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I want to be able to hide a label in my UITableViewCell in order to stop it from overlapping with the title whenever a user swipes to delete a cell.

I'm using the following code to initiate and handle the swipe to delete:

- (void)tableView:(UITableView *)tableView commitEditingStyle:(UITableViewCellEditingStyle)editingStyle forRowAtIndexPath:(NSIndexPath *)indexPath {

    if (editingStyle == UITableViewCellEditingStyleDelete) {

        [self.tableView beginUpdates]; // Avoid  NSInternalInconsistencyException

        // Delete the project object that was swiped
        Project *projectToDelete = [self.fetchedResultsController objectAtIndexPath:indexPath];
        NSLog(@"Deleting (%@)", projectToDelete.name);
        [self.managedObjectContext deleteObject:projectToDelete];
        [self.managedObjectContext save:nil];

        // Delete the (now empty) row on the table
        [self.tableView deleteRowsAtIndexPaths:[NSArray arrayWithObject:indexPath] withRowAnimation:UITableViewRowAnimationLeft];
        [self performFetch];

        [self.tableView endUpdates];

I've assigned the label in the cell using:

UILabel *projectDate = (UILabel *)[cell viewWithTag:3];
    projectDate.text = project.dateStarted;

And have tried just setting

projectDate.hidden = YES; 

however, this does not work.

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1 Answer 1

up vote 6 down vote accepted

I think you'll need to subclass UITableViewCell to implement this. In the subclass override - (void) setEditing:(BOOL)editing animated:(BOOL)animated. In this method you can hide the label. If you only need to hide the label for delete operations, then use self.editingStyle to conditionally hide the label depending on the editing style (aka: UITableViewCellEditingStyleDelete).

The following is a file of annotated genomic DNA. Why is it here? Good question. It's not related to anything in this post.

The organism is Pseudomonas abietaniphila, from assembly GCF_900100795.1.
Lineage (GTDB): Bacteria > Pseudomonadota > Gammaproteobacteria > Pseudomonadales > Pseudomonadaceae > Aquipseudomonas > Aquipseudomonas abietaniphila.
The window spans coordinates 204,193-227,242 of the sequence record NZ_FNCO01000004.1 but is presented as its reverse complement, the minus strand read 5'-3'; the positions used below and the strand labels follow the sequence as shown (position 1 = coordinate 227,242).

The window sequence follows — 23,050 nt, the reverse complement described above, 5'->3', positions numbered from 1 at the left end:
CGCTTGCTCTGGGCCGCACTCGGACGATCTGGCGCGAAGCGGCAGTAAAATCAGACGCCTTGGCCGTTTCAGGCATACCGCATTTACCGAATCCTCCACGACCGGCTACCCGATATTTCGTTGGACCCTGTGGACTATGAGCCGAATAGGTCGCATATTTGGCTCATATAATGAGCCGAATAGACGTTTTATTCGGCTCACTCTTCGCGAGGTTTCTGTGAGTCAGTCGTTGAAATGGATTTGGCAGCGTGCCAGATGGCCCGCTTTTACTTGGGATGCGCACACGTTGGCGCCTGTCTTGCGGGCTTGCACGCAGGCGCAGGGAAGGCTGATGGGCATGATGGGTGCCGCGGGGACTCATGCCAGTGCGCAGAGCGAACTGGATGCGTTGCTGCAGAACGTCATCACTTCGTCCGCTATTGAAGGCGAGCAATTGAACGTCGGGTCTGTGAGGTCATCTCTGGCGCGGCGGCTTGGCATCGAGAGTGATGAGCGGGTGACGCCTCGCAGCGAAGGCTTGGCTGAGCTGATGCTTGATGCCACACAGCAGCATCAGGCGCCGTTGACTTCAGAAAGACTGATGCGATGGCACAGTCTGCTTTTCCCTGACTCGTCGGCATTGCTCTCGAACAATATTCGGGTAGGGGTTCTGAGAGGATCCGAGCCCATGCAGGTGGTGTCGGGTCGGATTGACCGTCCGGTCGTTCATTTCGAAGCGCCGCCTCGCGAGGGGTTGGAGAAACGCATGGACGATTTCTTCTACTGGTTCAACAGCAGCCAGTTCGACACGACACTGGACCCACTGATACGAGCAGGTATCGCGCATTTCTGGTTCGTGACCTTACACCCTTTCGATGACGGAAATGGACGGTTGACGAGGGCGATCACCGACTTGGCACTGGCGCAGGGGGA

Here are two examples. I prefer example two, it's easier. But example one will let you replace text, which might be useful:

@implementation CellSubclass{
    NSString *_labelText; //only used in example 1

- (id)initWithStyle:(UITableViewCellStyle)style reuseIdentifier:(NSString *)reuseIdentifier
    self = [super initWithStyle:style reuseIdentifier:reuseIdentifier];
    if (self) {
        // Initialization code
    return self;

- (void)setSelected:(BOOL)selected animated:(BOOL)animated{
    [super setSelected:selected animated:animated];

    // Configure the view for the selected state
// Example 1, replacing the text value
- (void) setEditing:(BOOL)editing animated:(BOOL)animated{
    [super setEditing:editing animated:animated];
    if (editing && self.editingStyle == UITableViewCellEditingStyleDelete){
        UILabel *label = (UILabel *)[self viewWithTag:3];
        _labelText = label.text;
        self.textLabel.text = nil;
    }  else if (!editing && _labelText){
        UILabel *label = (UILabel *)[self viewWithTag:3];
        label.text = _labelText;

//Example 2 - hiding the view itself
- (void) setEditing:(BOOL)editing animated:(BOOL)animated{
    [super setEditing:editing animated:animated];
    if (editing && self.editingStyle == UITableViewCellEditingStyleDelete){
        [self viewWithTag:3].alpha = 0.0f;
    } else {
        [self viewWithTag:3].alpha = 1.0f;


Please, please note that I have two methods with the same name. That obviously is a big no-no....use only one of them.

Also note that I ignored the animated parameter. If you want the disappearance of your label to be animated in the second example (aka...fade away/fade in) all you need to do is surround your changes in an animation block, like so:

        [UIView animateWithDuration:.3f animations:^{
            [self viewWithTag:3].alpha = 0.0f;

I don't think you can animate the first example.

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Hi, I do grasp the concept of subclassing the UITableViewCell, however would you please be able to provide a small example? –  jcrowson Mar 7 '12 at 17:24
Yeah I'll edit my answer...give me a minute. Ok, answer edited. –  Aaron Hayman Mar 7 '12 at 17:39
Nice work (can't upvote you twice unfortunately) but your examples need a bit of tweaking - you should call the super implementation of setEditing, and you should also take the animated parameter into account - e.g. animate the disappearance of the label. –  jrturton Mar 7 '12 at 17:54
@jrturton Ah, yeah, good catch about super. I'll edit it. I just threw the example together so it will definitely need more work. I did ignore the animated parameter on purpose. It's technically not needed (though visually appealing) and it adds a little bit of complication to an answer I'm hoping to keep simple. But I'll add a note to the answer. –  Aaron Hayman Mar 7 '12 at 17:57
I thought you'd abandoned simple when you went for the alternative text example ;-). It's a great answer, mine is redundant now so I've deleted it. –  jrturton Mar 7 '12 at 18:32

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